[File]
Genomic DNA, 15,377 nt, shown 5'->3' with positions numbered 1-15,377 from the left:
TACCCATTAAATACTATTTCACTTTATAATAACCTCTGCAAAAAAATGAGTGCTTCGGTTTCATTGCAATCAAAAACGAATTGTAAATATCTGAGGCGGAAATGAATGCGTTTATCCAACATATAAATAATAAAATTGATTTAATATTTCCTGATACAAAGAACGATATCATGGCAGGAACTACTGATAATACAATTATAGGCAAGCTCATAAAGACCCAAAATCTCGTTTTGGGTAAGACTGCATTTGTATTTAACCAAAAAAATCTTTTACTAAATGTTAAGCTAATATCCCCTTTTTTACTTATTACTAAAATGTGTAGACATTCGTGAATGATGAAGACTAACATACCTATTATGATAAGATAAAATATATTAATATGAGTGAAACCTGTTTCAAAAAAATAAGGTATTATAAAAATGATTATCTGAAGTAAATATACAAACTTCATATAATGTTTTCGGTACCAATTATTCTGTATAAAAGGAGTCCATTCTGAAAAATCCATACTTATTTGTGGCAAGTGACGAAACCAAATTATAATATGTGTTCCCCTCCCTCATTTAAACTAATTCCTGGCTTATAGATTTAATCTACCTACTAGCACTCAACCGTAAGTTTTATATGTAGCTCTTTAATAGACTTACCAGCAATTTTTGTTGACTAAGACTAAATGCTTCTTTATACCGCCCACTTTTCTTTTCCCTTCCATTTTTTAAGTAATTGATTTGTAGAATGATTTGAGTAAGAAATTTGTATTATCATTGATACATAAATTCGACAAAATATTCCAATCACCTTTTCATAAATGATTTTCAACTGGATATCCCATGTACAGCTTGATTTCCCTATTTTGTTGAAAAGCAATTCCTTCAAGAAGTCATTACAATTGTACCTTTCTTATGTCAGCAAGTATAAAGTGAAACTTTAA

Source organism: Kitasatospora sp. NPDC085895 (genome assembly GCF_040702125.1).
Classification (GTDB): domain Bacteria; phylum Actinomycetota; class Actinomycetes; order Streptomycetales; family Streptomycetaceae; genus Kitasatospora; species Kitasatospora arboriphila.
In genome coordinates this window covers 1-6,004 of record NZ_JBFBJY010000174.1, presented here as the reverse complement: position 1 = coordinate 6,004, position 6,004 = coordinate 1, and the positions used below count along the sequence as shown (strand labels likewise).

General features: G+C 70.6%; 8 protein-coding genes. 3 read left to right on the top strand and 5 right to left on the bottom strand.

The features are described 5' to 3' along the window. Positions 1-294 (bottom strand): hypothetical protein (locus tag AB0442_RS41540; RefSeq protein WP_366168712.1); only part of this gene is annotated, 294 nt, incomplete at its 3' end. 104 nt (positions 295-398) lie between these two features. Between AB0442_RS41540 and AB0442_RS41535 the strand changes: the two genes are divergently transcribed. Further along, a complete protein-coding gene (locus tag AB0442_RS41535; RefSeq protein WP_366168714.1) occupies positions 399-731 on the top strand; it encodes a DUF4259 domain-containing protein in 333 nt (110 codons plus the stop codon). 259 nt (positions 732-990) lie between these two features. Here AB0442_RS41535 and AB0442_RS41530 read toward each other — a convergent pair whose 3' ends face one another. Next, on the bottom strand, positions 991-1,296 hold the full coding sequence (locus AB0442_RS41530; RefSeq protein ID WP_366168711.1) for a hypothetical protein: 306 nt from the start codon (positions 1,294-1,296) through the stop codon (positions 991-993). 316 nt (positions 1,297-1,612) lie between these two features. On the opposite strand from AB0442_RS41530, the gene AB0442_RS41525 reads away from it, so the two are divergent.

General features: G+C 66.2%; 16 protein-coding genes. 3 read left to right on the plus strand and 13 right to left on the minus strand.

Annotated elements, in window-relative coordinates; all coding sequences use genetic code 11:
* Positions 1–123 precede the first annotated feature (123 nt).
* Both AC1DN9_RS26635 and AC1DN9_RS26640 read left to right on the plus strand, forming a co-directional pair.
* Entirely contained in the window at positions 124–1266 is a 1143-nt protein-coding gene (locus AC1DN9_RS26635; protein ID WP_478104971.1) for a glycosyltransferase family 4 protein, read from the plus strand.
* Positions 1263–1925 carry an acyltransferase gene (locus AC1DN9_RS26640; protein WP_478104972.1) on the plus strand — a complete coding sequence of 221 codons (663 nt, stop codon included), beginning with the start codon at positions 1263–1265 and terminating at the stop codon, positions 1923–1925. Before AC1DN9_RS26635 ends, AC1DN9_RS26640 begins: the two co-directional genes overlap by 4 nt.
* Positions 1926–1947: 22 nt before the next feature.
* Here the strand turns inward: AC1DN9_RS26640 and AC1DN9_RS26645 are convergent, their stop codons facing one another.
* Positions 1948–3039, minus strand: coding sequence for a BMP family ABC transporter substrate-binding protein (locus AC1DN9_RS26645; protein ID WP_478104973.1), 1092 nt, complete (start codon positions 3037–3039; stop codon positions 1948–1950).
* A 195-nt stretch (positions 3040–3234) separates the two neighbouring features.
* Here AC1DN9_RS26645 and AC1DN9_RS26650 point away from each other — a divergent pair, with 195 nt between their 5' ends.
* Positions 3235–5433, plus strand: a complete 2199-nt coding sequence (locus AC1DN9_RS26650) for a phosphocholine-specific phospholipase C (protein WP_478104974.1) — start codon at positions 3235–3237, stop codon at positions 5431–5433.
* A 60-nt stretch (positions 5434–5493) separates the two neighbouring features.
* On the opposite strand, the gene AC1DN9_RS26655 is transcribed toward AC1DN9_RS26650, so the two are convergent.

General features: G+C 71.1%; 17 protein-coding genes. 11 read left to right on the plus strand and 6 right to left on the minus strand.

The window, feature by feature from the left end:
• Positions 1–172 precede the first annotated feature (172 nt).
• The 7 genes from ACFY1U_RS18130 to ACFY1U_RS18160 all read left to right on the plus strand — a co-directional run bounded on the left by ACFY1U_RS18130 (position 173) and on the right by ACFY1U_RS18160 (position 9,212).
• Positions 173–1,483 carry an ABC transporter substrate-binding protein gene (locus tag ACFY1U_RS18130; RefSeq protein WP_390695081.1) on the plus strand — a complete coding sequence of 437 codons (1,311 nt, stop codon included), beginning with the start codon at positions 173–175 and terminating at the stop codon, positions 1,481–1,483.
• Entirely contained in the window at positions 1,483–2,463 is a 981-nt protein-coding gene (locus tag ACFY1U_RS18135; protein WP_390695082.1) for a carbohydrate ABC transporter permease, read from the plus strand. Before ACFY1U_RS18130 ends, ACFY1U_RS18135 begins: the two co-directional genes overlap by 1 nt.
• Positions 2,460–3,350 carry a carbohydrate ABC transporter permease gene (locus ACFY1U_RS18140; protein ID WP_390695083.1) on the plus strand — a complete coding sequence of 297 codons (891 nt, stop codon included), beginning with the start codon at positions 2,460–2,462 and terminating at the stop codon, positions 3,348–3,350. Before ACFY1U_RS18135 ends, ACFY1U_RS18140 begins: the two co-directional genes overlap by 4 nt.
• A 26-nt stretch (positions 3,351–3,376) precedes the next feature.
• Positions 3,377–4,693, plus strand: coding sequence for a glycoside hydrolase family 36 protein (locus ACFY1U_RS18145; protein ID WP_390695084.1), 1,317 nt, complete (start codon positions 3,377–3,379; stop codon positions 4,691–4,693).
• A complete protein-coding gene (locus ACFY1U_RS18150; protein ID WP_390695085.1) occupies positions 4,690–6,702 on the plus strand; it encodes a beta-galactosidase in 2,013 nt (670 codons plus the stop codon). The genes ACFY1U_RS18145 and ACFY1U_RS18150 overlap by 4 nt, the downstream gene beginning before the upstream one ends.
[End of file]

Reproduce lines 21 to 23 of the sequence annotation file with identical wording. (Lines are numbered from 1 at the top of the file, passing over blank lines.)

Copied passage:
* On the opposite strand, the gene AC1DN9_RS26655 is transcribed toward AC1DN9_RS26650, so the two are convergent.

General features: G+C 71.1%; 17 protein-coding genes. 11 read left to right on the plus strand and 6 right to left on the minus strand.

The window, feature by feature from the left end: